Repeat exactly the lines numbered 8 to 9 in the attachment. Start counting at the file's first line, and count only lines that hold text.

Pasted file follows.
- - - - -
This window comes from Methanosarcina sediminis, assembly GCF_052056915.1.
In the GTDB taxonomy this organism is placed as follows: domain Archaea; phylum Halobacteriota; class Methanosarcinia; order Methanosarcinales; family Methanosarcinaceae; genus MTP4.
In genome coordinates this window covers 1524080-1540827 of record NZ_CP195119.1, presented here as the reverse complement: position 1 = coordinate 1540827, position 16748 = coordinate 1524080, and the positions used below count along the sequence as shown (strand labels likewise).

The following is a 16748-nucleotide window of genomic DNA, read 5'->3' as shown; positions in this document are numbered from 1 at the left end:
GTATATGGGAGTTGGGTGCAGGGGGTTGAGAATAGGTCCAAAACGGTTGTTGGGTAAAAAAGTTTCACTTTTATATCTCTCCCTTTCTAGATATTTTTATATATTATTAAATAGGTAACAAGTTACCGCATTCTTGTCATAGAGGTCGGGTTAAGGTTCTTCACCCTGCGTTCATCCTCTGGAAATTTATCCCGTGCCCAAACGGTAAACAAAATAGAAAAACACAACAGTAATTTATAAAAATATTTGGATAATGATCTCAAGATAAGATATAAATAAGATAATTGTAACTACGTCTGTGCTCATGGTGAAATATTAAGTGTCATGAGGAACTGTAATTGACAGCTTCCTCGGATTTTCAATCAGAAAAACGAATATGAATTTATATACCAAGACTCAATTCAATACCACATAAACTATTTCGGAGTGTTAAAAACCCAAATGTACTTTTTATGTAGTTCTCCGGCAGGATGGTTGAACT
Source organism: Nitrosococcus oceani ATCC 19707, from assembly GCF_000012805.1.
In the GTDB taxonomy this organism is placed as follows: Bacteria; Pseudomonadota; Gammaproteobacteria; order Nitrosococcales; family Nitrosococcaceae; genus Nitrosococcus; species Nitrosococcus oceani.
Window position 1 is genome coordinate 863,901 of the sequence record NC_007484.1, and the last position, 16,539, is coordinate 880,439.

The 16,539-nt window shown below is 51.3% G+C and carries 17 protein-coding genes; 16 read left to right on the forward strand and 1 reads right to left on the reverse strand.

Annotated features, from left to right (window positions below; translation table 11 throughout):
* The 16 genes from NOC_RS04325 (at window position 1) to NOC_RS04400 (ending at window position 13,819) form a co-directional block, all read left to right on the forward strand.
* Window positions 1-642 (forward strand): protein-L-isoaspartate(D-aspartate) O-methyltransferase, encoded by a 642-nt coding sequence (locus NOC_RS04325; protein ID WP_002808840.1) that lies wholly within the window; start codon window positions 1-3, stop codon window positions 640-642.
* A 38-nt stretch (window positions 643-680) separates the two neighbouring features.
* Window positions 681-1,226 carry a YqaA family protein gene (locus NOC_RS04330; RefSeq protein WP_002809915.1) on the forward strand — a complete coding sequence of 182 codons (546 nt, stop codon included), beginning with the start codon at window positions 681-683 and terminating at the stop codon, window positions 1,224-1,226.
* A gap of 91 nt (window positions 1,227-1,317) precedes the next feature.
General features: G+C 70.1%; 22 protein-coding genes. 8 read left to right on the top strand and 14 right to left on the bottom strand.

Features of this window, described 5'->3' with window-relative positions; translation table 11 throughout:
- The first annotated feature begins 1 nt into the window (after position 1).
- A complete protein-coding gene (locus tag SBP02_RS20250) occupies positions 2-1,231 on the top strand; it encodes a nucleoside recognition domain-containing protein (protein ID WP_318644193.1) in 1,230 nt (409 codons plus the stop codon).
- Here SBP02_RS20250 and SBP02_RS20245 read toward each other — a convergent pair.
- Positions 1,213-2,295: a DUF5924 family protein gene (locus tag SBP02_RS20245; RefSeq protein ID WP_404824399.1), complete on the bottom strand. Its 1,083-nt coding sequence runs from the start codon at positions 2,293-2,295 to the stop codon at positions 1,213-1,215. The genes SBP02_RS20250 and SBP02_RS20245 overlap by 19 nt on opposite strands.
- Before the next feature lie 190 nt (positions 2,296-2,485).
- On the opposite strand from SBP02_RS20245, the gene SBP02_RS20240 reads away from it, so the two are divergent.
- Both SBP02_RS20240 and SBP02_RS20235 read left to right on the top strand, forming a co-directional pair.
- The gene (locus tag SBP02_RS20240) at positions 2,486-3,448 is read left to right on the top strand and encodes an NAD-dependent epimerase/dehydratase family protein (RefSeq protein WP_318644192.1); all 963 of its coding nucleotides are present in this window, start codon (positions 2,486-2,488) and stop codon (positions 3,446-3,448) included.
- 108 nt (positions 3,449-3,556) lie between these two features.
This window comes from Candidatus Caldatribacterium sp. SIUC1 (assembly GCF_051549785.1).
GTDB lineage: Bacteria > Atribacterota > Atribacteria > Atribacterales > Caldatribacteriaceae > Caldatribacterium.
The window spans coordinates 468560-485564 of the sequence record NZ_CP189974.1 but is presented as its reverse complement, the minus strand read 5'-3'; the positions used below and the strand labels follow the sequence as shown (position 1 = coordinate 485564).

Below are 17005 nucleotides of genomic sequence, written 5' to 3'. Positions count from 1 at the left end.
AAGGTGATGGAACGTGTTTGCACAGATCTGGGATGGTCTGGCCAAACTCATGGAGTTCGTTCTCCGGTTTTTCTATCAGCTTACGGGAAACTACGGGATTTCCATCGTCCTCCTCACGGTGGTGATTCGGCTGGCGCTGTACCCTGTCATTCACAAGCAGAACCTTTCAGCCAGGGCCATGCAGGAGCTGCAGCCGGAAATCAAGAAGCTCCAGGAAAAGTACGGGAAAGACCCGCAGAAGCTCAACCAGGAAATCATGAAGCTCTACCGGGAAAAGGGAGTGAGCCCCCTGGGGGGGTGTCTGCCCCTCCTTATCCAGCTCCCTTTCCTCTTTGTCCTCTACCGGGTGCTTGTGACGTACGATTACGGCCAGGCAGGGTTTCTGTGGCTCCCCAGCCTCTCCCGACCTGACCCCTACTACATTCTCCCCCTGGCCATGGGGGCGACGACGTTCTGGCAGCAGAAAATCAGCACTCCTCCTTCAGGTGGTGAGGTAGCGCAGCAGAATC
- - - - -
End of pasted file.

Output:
Window position 1 is genome coordinate 863,901 of the sequence record NC_007484.1, and the last position, 16,539, is coordinate 880,439.

The 16,539-nt window shown below is 51.3% G+C and carries 17 protein-coding genes; 16 read left to right on the forward strand and 1 reads right to left on the reverse strand.